Block A Specific Port In Linux Mint

If you’re using Linux Mint, you’ll find you have ufw already installed which means it’s easy to block a specific port in Linux Mint! I’ll explain how to do that in this article and do what I can to make it easy enough for a new Linux user to follow. If this interests you, read on!

You might want to block a port for all sorts of reasons. If you’re open to the public web via your router, you might find bots hammering at the default ports (such as 22 for SSH) trying to find the login credentials, even if none exist. This is unnecessary traffic and can cause the system to slow down if it’s overwhelmed with connection requests.

Also, Linux uses a lot of ports. There are a bunch that are reserved, for example. You can also designate your ports for many things. I’ve written articles about ports before, so here’s some light reading material:

How To: Check If A Specific Port Is Open
How To: Scan A Remote Host For Open Ports
Find Out What Process Is Listening On A Specific Port
Prevent Brute-Force SSH Attacks With fail2ban

About Ports:

Now, I think I’ll let an AI tell you what a port is in Linux.

A Linux port is a virtual concept that helps access different services within a network. A port is a 16-bit integer ranging from 0 to 65535 with no physical existence.

A port acts as a communication endpoint for identifying a given process or application on the Linux operating system. A port is a 16-bit (o to 65535) number that differentiates a single application from others on various end systems.

As the blurb says, these are virtual ports. They’re not like the physical ports on your router, or anything like that. They’re used for communication and sending traffic to a specific port is asking for traffic on that port. 

If you have nmap installed, you could run nmap localhost to find out which ports are open on your computer. You probably should run that command (you’ll need to install nmap with sudo apt install nmap before you can run this command in Linux Mint). If the port isn’t open, then you don’t need to block that specific port.


Linux Mint comes with ‘ufw’ already installed. It is not enabled by default, however. It’s good that it comes installed, which means it’s almost ready for use and you only need to enable ufw for it to be of use. If you don’t know what ufw is, you can check the man page with man ufw to learn more. For simplicity’s sake, you’ll find that ufw is described as:

ufw – program for managing a netfilter firewall

We will be using ufw to block a specific port in Linux Mint. You’ll learn that ufw stands for “Uncomplicated Firewall” and is a frontend for iptables. You can do anything with iptables that you can with ufw, but ufw is much easier for a new Linux Mint user. It doesn’t need to be complicated, as you’ll see in this article.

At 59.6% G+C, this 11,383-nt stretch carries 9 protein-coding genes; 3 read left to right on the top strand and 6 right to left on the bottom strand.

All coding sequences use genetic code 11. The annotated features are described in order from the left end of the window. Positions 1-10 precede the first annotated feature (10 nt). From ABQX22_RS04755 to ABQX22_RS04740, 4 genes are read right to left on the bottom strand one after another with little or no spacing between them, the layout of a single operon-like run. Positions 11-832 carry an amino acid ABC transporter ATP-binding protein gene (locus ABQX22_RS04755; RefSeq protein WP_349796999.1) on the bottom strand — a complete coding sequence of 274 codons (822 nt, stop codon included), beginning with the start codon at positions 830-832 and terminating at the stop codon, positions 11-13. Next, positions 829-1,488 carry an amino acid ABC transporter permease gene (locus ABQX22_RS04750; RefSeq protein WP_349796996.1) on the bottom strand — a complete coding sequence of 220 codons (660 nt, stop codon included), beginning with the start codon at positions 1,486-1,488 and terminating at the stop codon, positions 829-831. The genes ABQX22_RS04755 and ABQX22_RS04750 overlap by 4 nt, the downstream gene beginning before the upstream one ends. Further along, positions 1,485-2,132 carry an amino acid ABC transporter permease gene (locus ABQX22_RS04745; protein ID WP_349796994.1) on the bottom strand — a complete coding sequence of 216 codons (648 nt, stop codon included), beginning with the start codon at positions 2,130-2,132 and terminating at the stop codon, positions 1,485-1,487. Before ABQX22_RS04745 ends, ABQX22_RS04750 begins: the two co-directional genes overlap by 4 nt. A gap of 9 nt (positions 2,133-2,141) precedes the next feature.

Use UFW To Block A Specific Port In Linux Mint:

While there is a GUI front-end for ufw, we won’t be using that. Instead, we’ll just use the installed terminal and ufw. As you’re using Linux Mint, you can open your default terminal by pressing CTRL + ALT + T.

With your terminal now open, we first need to enable ufw because ufw is not enabled by default. To enable ufw, run the following command:

That will enable ufw on system startup. That command should output something that looks like this:

You can later disable ufw if you find you no longer wish to use it. That command would look like this:

Now, to block a specific port in Linux Mint with ufw, the syntax would be easy enough to figure out. It just looks like this:

If you want to block the default SSH port (port 22) then you can do that like so:

If you change your mind at a later date, the command to undo this would be:

All you need to do is remember ‘deny’ and ‘allow’ and that ufw commands require elevated permissions which means you need to use sudo. If you can remember that, you can block and unblock specific ports in Linux Mint!


Yes, this article is about blocking a specific port in Linux Mint with the ufw command, but it applies to many other distros. I just happened to be using Linux Mint when I wrote the article and didn’t want to test on other systems before smashing the schedule button. So, I wrote it specifically for Linux Mint. This will likely be an accurate tutorial for Ubuntu, the official Ubuntu flavors, other Ubuntu derivatives, and maybe Debian. I’m not sure about Debian.

And now you know…

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